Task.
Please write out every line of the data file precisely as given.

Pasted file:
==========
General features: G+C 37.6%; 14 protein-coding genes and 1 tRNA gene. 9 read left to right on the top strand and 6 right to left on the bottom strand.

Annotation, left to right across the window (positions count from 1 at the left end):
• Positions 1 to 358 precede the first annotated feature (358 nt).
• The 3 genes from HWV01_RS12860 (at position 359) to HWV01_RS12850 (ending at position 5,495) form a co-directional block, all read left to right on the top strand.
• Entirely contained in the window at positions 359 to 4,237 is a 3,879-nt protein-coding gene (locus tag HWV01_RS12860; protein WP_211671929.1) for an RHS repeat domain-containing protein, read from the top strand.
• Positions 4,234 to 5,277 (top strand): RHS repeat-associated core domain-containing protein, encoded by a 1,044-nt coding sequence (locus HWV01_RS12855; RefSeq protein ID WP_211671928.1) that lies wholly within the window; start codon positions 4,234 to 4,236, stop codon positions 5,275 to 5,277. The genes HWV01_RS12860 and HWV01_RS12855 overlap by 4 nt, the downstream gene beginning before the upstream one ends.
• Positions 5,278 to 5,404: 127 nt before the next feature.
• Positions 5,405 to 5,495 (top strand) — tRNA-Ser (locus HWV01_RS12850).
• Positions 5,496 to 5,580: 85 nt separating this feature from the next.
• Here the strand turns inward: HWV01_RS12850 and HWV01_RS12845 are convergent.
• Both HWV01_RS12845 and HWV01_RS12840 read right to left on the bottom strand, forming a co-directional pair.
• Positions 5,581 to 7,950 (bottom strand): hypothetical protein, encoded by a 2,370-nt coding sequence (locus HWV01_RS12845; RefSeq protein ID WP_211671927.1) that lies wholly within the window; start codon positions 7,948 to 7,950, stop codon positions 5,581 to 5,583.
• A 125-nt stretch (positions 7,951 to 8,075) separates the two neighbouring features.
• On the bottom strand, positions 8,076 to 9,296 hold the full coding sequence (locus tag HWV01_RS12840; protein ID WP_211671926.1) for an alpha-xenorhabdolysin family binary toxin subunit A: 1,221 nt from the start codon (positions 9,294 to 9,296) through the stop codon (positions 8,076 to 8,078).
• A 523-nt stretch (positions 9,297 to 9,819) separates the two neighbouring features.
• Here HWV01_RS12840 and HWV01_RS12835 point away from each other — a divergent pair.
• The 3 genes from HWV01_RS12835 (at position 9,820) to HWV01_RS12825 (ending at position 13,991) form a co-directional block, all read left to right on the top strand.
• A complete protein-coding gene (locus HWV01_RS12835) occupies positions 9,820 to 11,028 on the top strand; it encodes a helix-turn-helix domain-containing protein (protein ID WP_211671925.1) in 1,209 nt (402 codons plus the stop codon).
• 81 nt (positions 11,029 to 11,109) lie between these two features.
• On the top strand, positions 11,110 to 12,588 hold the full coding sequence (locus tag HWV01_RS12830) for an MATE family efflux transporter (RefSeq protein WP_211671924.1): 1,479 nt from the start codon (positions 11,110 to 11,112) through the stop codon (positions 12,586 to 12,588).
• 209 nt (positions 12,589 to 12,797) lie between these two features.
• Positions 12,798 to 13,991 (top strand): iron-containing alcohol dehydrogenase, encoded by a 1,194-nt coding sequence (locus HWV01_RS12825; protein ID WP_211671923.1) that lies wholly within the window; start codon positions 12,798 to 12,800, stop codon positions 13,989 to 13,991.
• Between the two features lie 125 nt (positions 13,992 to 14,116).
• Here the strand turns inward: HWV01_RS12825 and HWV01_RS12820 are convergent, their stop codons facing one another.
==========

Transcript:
General features: G+C 37.6%; 14 protein-coding genes and 1 tRNA gene. 9 read left to right on the top strand and 6 right to left on the bottom strand.

Annotation, left to right across the window (positions count from 1 at the left end):
• Positions 1 to 358 precede the first annotated feature (358 nt).
• The 3 genes from HWV01_RS12860 (at position 359) to HWV01_RS12850 (ending at position 5,495) form a co-directional block, all read left to right on the top strand.
• Entirely contained in the window at positions 359 to 4,237 is a 3,879-nt protein-coding gene (locus tag HWV01_RS12860; protein WP_211671929.1) for an RHS repeat domain-containing protein, read from the top strand.
• Positions 4,234 to 5,277 (top strand): RHS repeat-associated core domain-containing protein, encoded by a 1,044-nt coding sequence (locus HWV01_RS12855; RefSeq protein ID WP_211671928.1) that lies wholly within the window; start codon positions 4,234 to 4,236, stop codon positions 5,275 to 5,277. The genes HWV01_RS12860 and HWV01_RS12855 overlap by 4 nt, the downstream gene beginning before the upstream one ends.
• Positions 5,278 to 5,404: 127 nt before the next feature.
• Positions 5,405 to 5,495 (top strand) — tRNA-Ser (locus HWV01_RS12850).
• Positions 5,496 to 5,580: 85 nt separating this feature from the next.
• Here the strand turns inward: HWV01_RS12850 and HWV01_RS12845 are convergent.
• Both HWV01_RS12845 and HWV01_RS12840 read right to left on the bottom strand, forming a co-directional pair.
• Positions 5,581 to 7,950 (bottom strand): hypothetical protein, encoded by a 2,370-nt coding sequence (locus HWV01_RS12845; RefSeq protein ID WP_211671927.1) that lies wholly within the window; start codon positions 7,948 to 7,950, stop codon positions 5,581 to 5,583.
• A 125-nt stretch (positions 7,951 to 8,075) separates the two neighbouring features.
• On the bottom strand, positions 8,076 to 9,296 hold the full coding sequence (locus tag HWV01_RS12840; protein ID WP_211671926.1) for an alpha-xenorhabdolysin family binary toxin subunit A: 1,221 nt from the start codon (positions 9,294 to 9,296) through the stop codon (positions 8,076 to 8,078).
• A 523-nt stretch (positions 9,297 to 9,819) separates the two neighbouring features.
• Here HWV01_RS12840 and HWV01_RS12835 point away from each other — a divergent pair.
• The 3 genes from HWV01_RS12835 (at position 9,820) to HWV01_RS12825 (ending at position 13,991) form a co-directional block, all read left to right on the top strand.
• A complete protein-coding gene (locus HWV01_RS12835) occupies positions 9,820 to 11,028 on the top strand; it encodes a helix-turn-helix domain-containing protein (protein ID WP_211671925.1) in 1,209 nt (402 codons plus the stop codon).
• 81 nt (positions 11,029 to 11,109) lie between these two features.
• On the top strand, positions 11,110 to 12,588 hold the full coding sequence (locus tag HWV01_RS12830) for an MATE family efflux transporter (RefSeq protein WP_211671924.1): 1,479 nt from the start codon (positions 11,110 to 11,112) through the stop codon (positions 12,586 to 12,588).
• 209 nt (positions 12,589 to 12,797) lie between these two features.
• Positions 12,798 to 13,991 (top strand): iron-containing alcohol dehydrogenase, encoded by a 1,194-nt coding sequence (locus HWV01_RS12825; protein ID WP_211671923.1) that lies wholly within the window; start codon positions 12,798 to 12,800, stop codon positions 13,989 to 13,991.
• Between the two features lie 125 nt (positions 13,992 to 14,116).
• Here the strand turns inward: HWV01_RS12825 and HWV01_RS12820 are convergent, their stop codons facing one another.